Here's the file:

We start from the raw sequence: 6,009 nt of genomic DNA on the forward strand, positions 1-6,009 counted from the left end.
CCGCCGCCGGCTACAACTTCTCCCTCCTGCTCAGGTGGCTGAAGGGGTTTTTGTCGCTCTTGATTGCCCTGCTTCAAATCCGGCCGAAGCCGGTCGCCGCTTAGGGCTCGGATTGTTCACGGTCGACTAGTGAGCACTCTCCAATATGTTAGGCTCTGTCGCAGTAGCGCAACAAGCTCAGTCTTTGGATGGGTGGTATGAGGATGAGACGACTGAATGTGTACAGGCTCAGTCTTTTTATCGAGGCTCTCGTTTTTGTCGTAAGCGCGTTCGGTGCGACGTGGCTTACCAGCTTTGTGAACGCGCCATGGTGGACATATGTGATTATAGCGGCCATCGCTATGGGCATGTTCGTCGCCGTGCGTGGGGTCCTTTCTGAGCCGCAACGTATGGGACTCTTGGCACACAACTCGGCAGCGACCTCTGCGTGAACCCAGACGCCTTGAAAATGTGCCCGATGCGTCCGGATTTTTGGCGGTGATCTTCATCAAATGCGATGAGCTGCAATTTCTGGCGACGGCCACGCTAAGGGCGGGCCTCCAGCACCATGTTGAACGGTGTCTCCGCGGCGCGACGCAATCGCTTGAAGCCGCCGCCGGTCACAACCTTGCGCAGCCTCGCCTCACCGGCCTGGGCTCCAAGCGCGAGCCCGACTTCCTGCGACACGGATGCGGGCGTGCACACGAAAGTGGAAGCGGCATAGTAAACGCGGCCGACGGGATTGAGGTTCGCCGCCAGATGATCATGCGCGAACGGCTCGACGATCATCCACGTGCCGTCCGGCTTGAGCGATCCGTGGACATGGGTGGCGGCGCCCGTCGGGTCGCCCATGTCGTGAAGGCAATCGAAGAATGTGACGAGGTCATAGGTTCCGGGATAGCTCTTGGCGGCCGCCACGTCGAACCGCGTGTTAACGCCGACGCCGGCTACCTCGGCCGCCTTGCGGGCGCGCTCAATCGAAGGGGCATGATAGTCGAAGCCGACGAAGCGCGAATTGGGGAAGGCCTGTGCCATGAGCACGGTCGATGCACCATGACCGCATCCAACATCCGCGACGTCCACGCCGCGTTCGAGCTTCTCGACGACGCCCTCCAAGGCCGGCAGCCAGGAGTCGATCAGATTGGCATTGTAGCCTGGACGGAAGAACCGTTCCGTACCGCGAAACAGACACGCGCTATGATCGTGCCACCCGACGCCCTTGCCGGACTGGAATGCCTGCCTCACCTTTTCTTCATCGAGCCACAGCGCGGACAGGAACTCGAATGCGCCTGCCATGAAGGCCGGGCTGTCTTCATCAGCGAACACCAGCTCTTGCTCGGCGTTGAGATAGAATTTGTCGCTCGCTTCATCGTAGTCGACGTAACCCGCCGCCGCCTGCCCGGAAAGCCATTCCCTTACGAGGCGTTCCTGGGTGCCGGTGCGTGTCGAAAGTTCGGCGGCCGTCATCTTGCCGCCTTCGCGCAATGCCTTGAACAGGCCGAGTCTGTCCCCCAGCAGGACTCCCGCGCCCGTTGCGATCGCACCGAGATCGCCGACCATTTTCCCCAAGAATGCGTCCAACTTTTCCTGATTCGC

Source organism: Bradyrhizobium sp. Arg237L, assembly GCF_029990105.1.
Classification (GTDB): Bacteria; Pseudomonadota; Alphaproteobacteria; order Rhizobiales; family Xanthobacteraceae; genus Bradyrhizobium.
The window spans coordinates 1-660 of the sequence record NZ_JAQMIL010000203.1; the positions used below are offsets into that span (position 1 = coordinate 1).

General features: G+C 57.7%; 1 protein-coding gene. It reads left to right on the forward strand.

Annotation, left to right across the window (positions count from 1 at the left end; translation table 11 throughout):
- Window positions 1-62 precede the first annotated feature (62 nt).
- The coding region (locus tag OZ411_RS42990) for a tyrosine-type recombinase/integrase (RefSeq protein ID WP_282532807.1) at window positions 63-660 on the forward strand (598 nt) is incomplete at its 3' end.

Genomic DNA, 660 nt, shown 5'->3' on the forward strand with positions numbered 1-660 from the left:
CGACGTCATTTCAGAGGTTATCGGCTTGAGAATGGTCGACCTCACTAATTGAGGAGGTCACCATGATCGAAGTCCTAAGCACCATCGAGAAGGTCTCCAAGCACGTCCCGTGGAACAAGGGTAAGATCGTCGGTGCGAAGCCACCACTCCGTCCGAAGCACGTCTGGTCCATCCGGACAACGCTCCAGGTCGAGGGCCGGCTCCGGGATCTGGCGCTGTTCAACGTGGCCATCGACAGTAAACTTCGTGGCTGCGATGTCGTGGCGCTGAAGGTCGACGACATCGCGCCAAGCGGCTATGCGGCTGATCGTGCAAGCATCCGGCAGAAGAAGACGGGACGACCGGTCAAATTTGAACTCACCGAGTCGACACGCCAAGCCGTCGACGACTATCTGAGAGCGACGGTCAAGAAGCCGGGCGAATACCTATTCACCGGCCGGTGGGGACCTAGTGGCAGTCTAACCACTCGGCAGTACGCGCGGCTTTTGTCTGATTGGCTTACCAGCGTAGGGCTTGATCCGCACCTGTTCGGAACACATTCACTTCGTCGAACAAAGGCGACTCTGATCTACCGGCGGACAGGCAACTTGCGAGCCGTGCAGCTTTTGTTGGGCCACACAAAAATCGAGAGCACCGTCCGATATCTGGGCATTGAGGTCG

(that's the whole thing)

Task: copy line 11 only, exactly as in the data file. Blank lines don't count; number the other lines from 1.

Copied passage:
CGACGTCATTTCAGAGGTTATCGGCTTGAGAATGGTCGACCTCACTAATTGAGGAGGTCACCATGATCGAAGTCCTAAGCACCATCGAGAAGGTCTCCAAGCACGTCCCGTGGAACAAGGGTAAGATCGTCGGTGCGAAGCCACCACTCCGTCCGAAGCACGTCTGGTCCATCCGGACAACGCTCCAGGTCGAGGGCCGGCTCCGGGATCTGGCGCTGTTCAACGTGGCCATCGACAGTAAACTTCGTGGCTGCGATGTCGTGGCGCTGAAGGTCGACGACATCGCGCCAAGCGGCTATGCGGCTGATCGTGCAAGCATCCGGCAGAAGAAGACGGGACGACCGGTCAAATTTGAACTCACCGAGTCGACACGCCAAGCCGTCGACGACTATCTGAGAGCGACGGTCAAGAAGCCGGGCGAATACCTATTCACCGGCCGGTGGGGACCTAGTGGCAGTCTAACCACTCGGCAGTACGCGCGGCTTTTGTCTGATTGGCTTACCAGCGTAGGGCTTGATCCGCACCTGTTCGGAACACATTCACTTCGTCGAACAAAGGCGACTCTGATCTACCGGCGGACAGGCAACTTGCGAGCCGTGCAGCTTTTGTTGGGCCACACAAAAATCGAGAGCACCGTCCGATATCTGGGCATTGAGGTCG